to hear that Minister Fassbender is looking at protecting the consumer from
surge pricing as well as protections for the taxi industry against predatory
pricing. The BC Taxi Association
strongly believes that there should be the same base rate for both taxis and
the BC Government’s announcement regarding the development of a single app with
the capability of a shared dispatch.
This will help improve customer service.
The BC Taxi Association is committed to start implementing regional
dispatches as soon as possible in preparation for one single dispatch.
the Government’s announcement regarding the installation of safety improvements
such as crash prevention technology. It
has the potential to benefit passengers, the taxi industry as well as
ICBC. We do suggest that if taxis are
required to have crash prevention technology, those TNCs should have the same
The BC Taxi
Association supports measures aimed at improving safety. It has already installed other technologies
to help improve public safety like safety cameras.
The BC Taxi
Association is fully supportive of the Passenger Transportation Board. We believe there needs to be some regulatory
body to ensure that taxis and any new entrants such as TNCs adhere to the rules
and regulations. There needs to be
proper enforcement for both the taxis and TNCs.
The BC Taxi
Association also believes that there should be a control on the number of taxis
and TNCs. Currently two transit agencies
in San Francisco are asking for data from TNCs as they are looking how to
control taxi issues. The San Francisco Municipal Transit Authority was quoted
in a letter as saying:
“Much of the increase San Francisco has
experienced in vehicular traffic can be attributed to the huge increase in the
number of [ride-hail] vehicles operating on city streets. The commission’s prior and current rule making
process clearly has had a significant environmental impact.”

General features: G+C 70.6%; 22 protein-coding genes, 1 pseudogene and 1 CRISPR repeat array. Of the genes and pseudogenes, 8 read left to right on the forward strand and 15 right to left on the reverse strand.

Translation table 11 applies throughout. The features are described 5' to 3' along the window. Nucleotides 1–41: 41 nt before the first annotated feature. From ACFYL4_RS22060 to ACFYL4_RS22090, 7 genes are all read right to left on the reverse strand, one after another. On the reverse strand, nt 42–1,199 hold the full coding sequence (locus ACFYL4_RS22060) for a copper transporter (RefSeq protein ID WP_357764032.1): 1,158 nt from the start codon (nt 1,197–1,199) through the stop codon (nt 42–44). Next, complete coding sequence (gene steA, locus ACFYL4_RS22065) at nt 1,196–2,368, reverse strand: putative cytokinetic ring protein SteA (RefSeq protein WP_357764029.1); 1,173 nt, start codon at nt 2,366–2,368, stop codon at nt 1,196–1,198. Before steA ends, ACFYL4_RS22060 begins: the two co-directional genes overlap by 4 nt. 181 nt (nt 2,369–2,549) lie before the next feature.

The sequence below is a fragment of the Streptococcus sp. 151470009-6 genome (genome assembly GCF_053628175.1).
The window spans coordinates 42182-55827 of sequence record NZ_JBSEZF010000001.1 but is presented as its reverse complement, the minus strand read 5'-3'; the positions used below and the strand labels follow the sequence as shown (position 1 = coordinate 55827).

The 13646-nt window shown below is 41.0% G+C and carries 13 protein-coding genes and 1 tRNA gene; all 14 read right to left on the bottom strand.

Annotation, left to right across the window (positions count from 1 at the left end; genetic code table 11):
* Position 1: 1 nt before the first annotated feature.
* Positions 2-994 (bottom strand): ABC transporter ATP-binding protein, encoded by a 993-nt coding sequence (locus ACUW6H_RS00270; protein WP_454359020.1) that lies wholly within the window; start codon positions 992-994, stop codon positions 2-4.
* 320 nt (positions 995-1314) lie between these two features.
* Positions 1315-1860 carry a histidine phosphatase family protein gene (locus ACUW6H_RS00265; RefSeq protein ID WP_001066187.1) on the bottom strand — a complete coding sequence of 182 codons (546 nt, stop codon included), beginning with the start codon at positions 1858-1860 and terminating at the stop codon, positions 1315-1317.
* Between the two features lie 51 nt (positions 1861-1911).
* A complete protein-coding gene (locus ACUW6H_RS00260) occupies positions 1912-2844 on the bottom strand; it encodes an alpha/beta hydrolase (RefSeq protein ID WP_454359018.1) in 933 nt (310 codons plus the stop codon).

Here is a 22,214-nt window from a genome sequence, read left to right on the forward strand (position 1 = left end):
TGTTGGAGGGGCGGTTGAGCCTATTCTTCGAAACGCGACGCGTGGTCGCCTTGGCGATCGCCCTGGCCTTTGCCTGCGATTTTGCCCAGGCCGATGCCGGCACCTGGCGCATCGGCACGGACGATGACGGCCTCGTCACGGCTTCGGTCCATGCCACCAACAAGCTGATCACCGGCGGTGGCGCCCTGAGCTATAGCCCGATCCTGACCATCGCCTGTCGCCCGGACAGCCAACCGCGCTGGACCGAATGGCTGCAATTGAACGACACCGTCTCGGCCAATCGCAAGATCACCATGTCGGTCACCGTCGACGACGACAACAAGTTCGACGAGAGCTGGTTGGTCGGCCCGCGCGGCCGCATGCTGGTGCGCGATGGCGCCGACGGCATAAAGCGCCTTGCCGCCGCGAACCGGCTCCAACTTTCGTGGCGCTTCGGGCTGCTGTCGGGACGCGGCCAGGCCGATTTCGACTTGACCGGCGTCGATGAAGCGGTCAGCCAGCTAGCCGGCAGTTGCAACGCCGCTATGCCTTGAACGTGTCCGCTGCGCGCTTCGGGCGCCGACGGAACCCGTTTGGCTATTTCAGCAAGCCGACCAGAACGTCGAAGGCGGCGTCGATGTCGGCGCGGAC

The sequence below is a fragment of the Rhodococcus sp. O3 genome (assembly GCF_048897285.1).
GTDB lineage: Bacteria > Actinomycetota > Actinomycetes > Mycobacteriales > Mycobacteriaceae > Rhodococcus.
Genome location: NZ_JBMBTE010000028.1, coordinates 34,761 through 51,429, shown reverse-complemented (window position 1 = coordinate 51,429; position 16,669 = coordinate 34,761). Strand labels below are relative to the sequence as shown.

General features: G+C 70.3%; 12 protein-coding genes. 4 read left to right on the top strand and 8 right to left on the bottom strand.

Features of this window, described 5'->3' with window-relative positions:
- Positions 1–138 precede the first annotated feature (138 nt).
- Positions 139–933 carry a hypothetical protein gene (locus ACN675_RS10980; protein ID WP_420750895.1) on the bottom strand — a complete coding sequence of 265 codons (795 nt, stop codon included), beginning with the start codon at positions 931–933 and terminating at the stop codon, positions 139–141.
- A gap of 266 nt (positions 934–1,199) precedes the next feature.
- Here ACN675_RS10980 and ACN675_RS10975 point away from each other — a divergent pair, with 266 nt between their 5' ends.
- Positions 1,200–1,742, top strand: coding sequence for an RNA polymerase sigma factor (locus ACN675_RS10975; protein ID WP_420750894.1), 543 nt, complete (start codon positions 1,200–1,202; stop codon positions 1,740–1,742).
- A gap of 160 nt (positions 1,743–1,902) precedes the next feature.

addition, the government of Ireland lifted the limits on the number of licences
issued in 2000. Between 2000 and 2008,
the number of taxi licences increased from 3,913 to 21,177, an increase of over
500%. In 2010, the government of Ireland
had to re-regulate and place a restriction on the number of licences. No control on numbers of vehicle do not help anybody including that of
drivers or consumers .
Government should look at experience in other jurisdictions such as San
Francisco and Ireland and consider a control on the number of taxis and
Passenger Transportation Board, there should be assurances and/or regulation
that smaller communities will not lose all of their service to larger
The current taxi industry is
and has been for decades very regulated as to new taxi entrants into the
market. The current Passenger
Transportation Board and the Motor Carrier Commission before that has been
mandated to regulate the public need on proven public demand. Right or wrong, this regime has resulted with
the government’s full knowledge in the sale and trading of taxi licences in
amounts approaching $1 million for a Vancouver based taxi licence and hundreds of
thousands of dollars for a suburban taxi licence. Ordinary taxi drivers have mortgaged homes
and used life savings to purchase taxi licences, which will now have a
significantly reduced but undetermined value.
Will the government consider a “transportation fee” similar to an
airport improvement fee that would result in some form of compensation to the
current holders of taxi licences.
The BC Taxi
Association is working to ensure the economic viability of the taxi industry
and its investors while continuously improving on its customer service.